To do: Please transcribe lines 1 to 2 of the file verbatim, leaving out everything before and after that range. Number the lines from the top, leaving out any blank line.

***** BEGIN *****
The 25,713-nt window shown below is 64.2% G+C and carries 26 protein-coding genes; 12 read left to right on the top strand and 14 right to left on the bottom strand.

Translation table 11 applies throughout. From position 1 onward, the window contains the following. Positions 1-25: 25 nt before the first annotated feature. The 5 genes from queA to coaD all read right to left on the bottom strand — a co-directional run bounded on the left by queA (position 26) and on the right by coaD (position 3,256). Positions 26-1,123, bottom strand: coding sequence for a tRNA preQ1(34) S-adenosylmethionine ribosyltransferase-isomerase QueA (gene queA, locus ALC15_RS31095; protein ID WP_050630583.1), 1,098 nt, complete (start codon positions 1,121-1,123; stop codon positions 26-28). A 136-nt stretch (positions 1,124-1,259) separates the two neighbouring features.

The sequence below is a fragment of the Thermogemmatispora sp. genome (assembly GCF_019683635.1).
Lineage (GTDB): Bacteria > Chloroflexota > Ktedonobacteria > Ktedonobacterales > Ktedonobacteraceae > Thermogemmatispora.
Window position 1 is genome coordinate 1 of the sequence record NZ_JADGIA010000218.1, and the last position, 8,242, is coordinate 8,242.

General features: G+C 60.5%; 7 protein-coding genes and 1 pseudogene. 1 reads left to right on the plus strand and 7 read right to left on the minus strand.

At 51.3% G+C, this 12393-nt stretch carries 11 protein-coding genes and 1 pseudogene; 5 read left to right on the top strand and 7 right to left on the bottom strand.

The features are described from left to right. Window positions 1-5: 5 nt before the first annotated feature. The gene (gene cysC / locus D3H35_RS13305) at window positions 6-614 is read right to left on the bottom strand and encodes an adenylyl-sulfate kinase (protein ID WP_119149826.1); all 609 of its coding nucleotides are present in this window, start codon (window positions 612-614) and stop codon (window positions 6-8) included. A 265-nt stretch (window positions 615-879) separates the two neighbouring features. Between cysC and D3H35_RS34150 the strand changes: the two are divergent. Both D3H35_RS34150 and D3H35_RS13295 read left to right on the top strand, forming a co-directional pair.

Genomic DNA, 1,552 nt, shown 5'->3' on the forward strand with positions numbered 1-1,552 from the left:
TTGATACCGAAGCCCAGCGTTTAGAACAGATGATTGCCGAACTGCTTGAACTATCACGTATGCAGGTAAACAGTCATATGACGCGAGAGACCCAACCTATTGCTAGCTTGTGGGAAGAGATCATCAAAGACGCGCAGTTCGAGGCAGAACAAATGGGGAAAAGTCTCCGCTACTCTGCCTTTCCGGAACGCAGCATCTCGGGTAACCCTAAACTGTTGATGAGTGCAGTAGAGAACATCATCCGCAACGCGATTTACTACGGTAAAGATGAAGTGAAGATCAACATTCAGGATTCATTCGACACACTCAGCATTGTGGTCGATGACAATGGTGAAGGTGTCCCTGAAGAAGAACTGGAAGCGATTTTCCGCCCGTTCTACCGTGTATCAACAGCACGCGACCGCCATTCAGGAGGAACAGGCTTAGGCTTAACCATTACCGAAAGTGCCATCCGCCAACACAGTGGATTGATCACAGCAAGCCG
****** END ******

The 25,713-nt window shown below is 64.2% G+C and carries 26 protein-coding genes; 12 read left to right on the top strand and 14 right to left on the bottom strand.

Translation table 11 applies throughout. From position 1 onward, the window contains the following. Positions 1-25: 25 nt before the first annotated feature. The 5 genes from queA to coaD all read right to left on the bottom strand — a co-directional run bounded on the left by queA (position 26) and on the right by coaD (position 3,256). Positions 26-1,123, bottom strand: coding sequence for a tRNA preQ1(34) S-adenosylmethionine ribosyltransferase-isomerase QueA (gene queA, locus ALC15_RS31095; protein ID WP_050630583.1), 1,098 nt, complete (start codon positions 1,121-1,123; stop codon positions 26-28). A 136-nt stretch (positions 1,124-1,259) separates the two neighbouring features.